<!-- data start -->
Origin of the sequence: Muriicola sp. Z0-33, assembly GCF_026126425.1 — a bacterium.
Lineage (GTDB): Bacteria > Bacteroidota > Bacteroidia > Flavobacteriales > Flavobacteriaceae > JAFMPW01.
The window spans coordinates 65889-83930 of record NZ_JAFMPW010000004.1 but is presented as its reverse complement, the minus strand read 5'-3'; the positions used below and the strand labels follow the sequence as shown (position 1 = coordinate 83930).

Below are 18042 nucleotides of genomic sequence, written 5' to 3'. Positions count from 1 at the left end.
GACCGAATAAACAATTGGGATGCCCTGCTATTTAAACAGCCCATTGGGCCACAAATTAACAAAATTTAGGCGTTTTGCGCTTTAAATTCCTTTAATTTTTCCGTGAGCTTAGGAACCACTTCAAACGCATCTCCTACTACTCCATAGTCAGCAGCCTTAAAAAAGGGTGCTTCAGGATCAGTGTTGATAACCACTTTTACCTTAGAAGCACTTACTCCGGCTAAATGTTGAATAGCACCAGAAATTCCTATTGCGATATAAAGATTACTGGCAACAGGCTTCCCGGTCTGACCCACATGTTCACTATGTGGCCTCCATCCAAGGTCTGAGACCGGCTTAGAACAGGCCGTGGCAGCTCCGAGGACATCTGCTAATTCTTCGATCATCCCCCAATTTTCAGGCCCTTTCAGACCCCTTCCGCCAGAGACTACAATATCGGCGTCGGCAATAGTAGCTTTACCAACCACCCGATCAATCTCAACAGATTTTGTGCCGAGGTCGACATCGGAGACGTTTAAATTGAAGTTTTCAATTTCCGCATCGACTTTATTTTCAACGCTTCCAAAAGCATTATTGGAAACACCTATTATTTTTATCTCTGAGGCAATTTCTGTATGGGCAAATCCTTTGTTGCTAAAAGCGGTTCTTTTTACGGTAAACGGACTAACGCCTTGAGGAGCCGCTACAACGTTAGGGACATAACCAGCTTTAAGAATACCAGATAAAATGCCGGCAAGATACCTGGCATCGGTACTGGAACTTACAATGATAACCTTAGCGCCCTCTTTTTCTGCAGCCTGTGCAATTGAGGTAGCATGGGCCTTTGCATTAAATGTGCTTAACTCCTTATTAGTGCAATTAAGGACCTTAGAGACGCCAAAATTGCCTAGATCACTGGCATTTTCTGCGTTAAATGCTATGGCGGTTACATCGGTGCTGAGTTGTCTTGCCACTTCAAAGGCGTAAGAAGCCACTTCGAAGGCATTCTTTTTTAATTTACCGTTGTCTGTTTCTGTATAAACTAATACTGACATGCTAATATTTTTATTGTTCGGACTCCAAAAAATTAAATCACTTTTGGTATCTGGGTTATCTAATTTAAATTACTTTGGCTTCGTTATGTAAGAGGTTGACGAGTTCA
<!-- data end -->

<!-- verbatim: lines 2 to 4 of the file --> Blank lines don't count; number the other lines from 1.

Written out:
Lineage (GTDB): Bacteria > Bacteroidota > Bacteroidia > Flavobacteriales > Flavobacteriaceae > JAFMPW01.
The window spans coordinates 65889-83930 of record NZ_JAFMPW010000004.1 but is presented as its reverse complement, the minus strand read 5'-3'; the positions used below and the strand labels follow the sequence as shown (position 1 = coordinate 83930).

Below are 18042 nucleotides of genomic sequence, written 5' to 3'. Positions count from 1 at the left end.